As the chances of meeting callers online are increasing, many players claim to have received more bad beats online than live. This seems true insofar as "micros", small limits and small online stakes, favour much more calls with the wrong hands that in many situations prove more effective than the right hands. Another fundamental difference between the two game modes reinforces this impression as bad beats occur more often online.
The pace of play
The pace of play is one of the most glaring differences between online poker and live poker. Online poker has a higher rate of play than live poker and those who have a preference for online gaming tend to get bored when playing live. While in a hold'em no limit game, you are offered almost 30 hands per hour, in an online game, you will be offered 60 or more and you will be offered more during Short Handed games. The fact that you can play multiple at an online table, also means that you have the opportunity to play many more hands than you can live.
That's why there may be some exaggeration in getting a lot more bad beats online. Indeed, you may feel like you're living tons of things online for the simple reason that you're playing more hands.
Variance in online poker and live poker
The term "variance" is generally used to refer to poker moves. The highest Variance refers to the largest gains and losses in the short term, compared to the results you have achieved over longer periods. The rate of online gambling somehow distorts what the short term actually means. By playing online poker for a week, you can have ten times the number of hands you would have had if you had played live poker for a week. So you get the impression that your Variance has undergone a strong acceleration.
Even if the difference is only artificial one can explain the high variances during online games by faster variations of the balance on shorter game times than live. This means that you will have to manage your bankroll differently when you play online and you generally want to keep a higher bankroll (in terms of tournament entry fees, or cash game buy-ins) than during your live games.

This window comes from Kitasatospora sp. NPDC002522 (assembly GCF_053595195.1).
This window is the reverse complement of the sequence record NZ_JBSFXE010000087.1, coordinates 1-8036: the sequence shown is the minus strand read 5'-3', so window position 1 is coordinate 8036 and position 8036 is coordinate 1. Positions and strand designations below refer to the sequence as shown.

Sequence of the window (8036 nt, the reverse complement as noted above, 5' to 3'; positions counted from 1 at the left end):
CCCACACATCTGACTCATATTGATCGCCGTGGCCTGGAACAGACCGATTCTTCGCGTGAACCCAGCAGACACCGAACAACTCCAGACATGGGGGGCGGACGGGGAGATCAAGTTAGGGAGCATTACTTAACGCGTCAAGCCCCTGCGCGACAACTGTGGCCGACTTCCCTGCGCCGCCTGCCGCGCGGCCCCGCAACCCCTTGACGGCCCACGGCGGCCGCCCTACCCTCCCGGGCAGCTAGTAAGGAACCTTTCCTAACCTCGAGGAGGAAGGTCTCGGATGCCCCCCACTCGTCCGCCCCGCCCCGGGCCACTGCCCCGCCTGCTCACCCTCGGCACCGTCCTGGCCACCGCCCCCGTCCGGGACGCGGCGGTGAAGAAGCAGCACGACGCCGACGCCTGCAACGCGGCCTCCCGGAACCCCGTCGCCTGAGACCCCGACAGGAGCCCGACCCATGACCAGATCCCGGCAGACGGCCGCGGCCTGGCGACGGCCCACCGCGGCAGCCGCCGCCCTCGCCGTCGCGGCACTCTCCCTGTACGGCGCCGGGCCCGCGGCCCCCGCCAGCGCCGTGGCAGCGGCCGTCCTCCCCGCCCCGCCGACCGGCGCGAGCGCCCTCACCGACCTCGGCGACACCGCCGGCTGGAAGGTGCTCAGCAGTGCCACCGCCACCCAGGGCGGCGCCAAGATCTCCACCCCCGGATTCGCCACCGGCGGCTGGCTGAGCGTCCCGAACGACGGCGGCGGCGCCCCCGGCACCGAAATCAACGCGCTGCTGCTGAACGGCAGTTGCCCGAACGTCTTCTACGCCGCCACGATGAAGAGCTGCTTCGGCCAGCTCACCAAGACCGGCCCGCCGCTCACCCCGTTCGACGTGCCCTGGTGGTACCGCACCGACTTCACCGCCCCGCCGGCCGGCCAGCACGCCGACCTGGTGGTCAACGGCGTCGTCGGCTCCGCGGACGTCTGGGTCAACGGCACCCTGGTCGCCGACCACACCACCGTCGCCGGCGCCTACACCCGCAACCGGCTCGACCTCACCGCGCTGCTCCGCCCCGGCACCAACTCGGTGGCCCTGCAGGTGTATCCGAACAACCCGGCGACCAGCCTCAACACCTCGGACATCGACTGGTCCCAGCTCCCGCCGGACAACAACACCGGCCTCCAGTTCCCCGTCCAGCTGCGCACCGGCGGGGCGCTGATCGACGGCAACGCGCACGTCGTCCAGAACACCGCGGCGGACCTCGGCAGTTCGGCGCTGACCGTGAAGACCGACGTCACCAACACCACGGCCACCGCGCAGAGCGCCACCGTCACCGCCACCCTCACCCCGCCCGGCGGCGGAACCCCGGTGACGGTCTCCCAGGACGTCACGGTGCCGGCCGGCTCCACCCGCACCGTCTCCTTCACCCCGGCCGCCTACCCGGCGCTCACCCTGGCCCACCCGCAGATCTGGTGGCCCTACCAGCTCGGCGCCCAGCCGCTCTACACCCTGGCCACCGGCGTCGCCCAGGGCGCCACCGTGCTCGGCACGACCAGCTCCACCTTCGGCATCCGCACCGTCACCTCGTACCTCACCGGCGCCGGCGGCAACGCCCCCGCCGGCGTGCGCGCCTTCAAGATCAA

Poker online vs poker live: tells
One of the differences is that during your online games, you are not able to see your opponents and neither do they, which means that "physical tell" is not used online. This also has an impact on the conversation at the table which can greatly impact live games and becomes a significant aspect in online games (apart from chat). Live game experts say it's easier to profile the opponent live. In particular, it is easier to get information from the less experienced live. This does not exclude the fact that there are tells to online poker.
Another difference to complete the comparative list of online poker and live poker: the comparison of the stakes between the two modes. For multiple reasons, an online game and a live game played at the same limit will put, relatively speaking and generally on stage, more skilled players. For example, in a live game of 1/2 NL games there will be fewer experienced opponents around the table than in typical 1/2 NL online games, because if there is some difficulty in finding low-stakes games live, there are many online, some even playing a few cents.
There was also a proposal for a "10-to-1" rule of thumb to compare online and live issues. An online game at $0.50/1 NL would have the same level of difficulty as a live game at $5/10 NL. Of course at all levels you will face good and bad players, so this is by no means a rule without exceptions.